Please use this url to cite or link to this publication:
author
organization
publishing date
type
Contribution to journal
publication status
published
subject
in
Brain
volume
132
pages
319 - 335
publisher
Oxford University Press
external identifiers
  • wos:000263407700006
  • pmid:19039008
  • scopus:60149088032
ISSN
1460-2156
DOI
10.1093/brain/awn305
language
English
LU publication?
yes
id
70ff88b4-1710-43f0-8ed3-6bdabd73bfe4 (old id 1270996)
alternative location
http://www.ncbi.nlm.nih.gov/pubmed/19039008?dopt=Abstract
date added to LUP
2008-12-03 13:11:42
date last changed
2017-12-10 04:42:37
@article{70ff88b4-1710-43f0-8ed3-6bdabd73bfe4,
  abstract     = {Previous studies have shown that serotonin neurons play an important role in the induction and maintenance of l-DOPA-induced dyskinesia in animals with lesion of the nigrostriatal dopamine system. Patients with Parkinson's disease that receive transplants of foetal ventral mesencephalic tissue, the graft cell preparation is likely to contain, in addition to dopamine neurons, serotonin neurons that will vary in number depending on the landmarks used for dissection. Here, we have studied the impact of grafted serotonin neurons-alone or mixed with dopamine neurons-on the development of l-DOPA-induced dyskinesia in rats with a partial 6-hydroxydopamine lesion of the host nigrostriatal projection. In these rats, which showed only low-level dyskinesia at the time of transplantation, serotonin grafts induced a worsening in the severity of dyskinesia that developed during continued l-DOPA treatment, while the dopamine-rich graft had the opposite, dampening effect. The detrimental effect seen in animals with serotonin neuron grafts was dramatically increased when the residual dopamine innervation in the striatum was removed by a second 6-hydroxydopamine lesion. Interestingly, rats with grafts that contained a mixture of dopamine and serotonin neurons (in approximately 2:1) showed a marked reduction in l-DOPA-induced dyskinesia over time, and the appearance of severe dyskinesia induced by the removal of the residual dopamine innervation, seen in the animals with transplants of serotonin neurons alone, was blocked. FosB expression in the striatal projection neurons, which is associated with dyskinesias, was also normalized by the dopamine-rich grafts, but not by the serotonin neuron grafts. These data indicate that as long as a sufficient portion, some 10-20%, of the dopamine innervation still remains, the increased host serotonin innervation generated by the grafted serotonin neurons will have limited effect on the development or severity of l-DOPA-induced dyskinesias. At more advanced stages of the disease, when the dopamine innervation of the putamen is reduced below this critical threshold, grafted serotonin neurons are likely to aggravate l-DOPA-induced dyskinesia in those cases where the dopamine re-innervation derived from the grafted neurons is insufficient in magnitude or do not cover the critical dyskinesia-inducing sub-regions of the grafted putamen. We conclude that it is not the absolute number of serotonin neurons in the grafts, but the relative densities of dopamine and serotonin innervations in the grafted striatum that is the critical factor in determining the long-term effect of foetal tissue graft, beneficial or detrimental, on dyskinesia in grafted Parkinson's disease patients.},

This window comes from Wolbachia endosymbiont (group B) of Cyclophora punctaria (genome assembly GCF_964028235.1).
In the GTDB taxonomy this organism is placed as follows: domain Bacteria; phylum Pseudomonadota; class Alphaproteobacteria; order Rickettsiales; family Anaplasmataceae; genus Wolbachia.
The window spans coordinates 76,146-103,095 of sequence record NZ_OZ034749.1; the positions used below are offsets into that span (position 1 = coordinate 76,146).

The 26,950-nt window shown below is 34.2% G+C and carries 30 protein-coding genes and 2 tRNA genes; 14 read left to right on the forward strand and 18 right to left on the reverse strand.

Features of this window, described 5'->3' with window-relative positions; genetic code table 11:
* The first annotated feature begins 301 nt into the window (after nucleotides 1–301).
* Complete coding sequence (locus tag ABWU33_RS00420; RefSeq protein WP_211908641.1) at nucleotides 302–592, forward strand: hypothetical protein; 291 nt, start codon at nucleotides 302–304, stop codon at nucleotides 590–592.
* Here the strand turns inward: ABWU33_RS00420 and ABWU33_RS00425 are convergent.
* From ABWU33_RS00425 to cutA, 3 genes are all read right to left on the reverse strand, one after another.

author       = {Carlsson, Thomas and Carta, Manolo and Munoz, Ana and Mattsson, Bengt and Winkler, Christian and Kirik, Deniz and Björklund, Anders},
  issn         = {1460-2156},
  language     = {eng},
  pages        = {319--335},
  publisher    = {Oxford University Press},
  series       = {Brain},
  title        = {Impact of grafted serotonin and dopamine neurons on development of L-DOPA-induced dyskinesias in parkinsonian rats is determined by the extent of dopamine neuron degeneration.},
  url          = {http://dx.doi.org/10.1093/brain/awn305},
  volume       = {132},
  year         = {2009},
}